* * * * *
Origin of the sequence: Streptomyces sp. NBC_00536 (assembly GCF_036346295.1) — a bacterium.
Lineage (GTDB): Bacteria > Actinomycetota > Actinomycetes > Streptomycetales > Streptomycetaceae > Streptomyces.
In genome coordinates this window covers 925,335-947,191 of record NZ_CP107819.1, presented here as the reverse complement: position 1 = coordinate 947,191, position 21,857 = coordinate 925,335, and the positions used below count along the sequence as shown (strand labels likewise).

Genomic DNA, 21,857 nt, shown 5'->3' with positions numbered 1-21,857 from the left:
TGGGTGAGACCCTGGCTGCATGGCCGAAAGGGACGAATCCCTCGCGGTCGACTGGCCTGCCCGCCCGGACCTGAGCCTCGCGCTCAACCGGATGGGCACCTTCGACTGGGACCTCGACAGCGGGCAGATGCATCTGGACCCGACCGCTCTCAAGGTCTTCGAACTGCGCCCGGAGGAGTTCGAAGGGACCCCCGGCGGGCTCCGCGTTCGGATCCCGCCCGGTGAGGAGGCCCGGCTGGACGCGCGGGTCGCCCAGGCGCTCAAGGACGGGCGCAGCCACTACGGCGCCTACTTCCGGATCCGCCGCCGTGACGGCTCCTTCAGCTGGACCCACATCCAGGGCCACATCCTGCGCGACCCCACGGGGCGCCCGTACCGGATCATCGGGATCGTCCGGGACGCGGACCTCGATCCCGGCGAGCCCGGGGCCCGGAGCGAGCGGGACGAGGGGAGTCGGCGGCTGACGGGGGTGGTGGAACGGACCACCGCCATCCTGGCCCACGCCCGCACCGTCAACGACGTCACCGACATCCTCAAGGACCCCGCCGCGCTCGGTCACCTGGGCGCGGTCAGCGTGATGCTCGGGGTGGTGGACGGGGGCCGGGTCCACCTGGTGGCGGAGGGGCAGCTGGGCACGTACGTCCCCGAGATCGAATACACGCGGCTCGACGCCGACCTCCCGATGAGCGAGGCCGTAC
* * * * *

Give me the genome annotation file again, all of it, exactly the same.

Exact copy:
Origin of the sequence: Streptomyces sp. NBC_00536 (assembly GCF_036346295.1) — a bacterium.
Lineage (GTDB): Bacteria > Actinomycetota > Actinomycetes > Streptomycetales > Streptomycetaceae > Streptomyces.
In genome coordinates this window covers 925,335-947,191 of record NZ_CP107819.1, presented here as the reverse complement: position 1 = coordinate 947,191, position 21,857 = coordinate 925,335, and the positions used below count along the sequence as shown (strand labels likewise).

Genomic DNA, 21,857 nt, shown 5'->3' with positions numbered 1-21,857 from the left:
TGGGTGAGACCCTGGCTGCATGGCCGAAAGGGACGAATCCCTCGCGGTCGACTGGCCTGCCCGCCCGGACCTGAGCCTCGCGCTCAACCGGATGGGCACCTTCGACTGGGACCTCGACAGCGGGCAGATGCATCTGGACCCGACCGCTCTCAAGGTCTTCGAACTGCGCCCGGAGGAGTTCGAAGGGACCCCCGGCGGGCTCCGCGTTCGGATCCCGCCCGGTGAGGAGGCCCGGCTGGACGCGCGGGTCGCCCAGGCGCTCAAGGACGGGCGCAGCCACTACGGCGCCTACTTCCGGATCCGCCGCCGTGACGGCTCCTTCAGCTGGACCCACATCCAGGGCCACATCCTGCGCGACCCCACGGGGCGCCCGTACCGGATCATCGGGATCGTCCGGGACGCGGACCTCGATCCCGGCGAGCCCGGGGCCCGGAGCGAGCGGGACGAGGGGAGTCGGCGGCTGACGGGGGTGGTGGAACGGACCACCGCCATCCTGGCCCACGCCCGCACCGTCAACGACGTCACCGACATCCTCAAGGACCCCGCCGCGCTCGGTCACCTGGGCGCGGTCAGCGTGATGCTCGGGGTGGTGGACGGGGGCCGGGTCCACCTGGTGGCGGAGGGGCAGCTGGGCACGTACGTCCCCGAGATCGAATACACGCGGCTCGACGCCGACCTCCCGATGAGCGAGGCCGTAC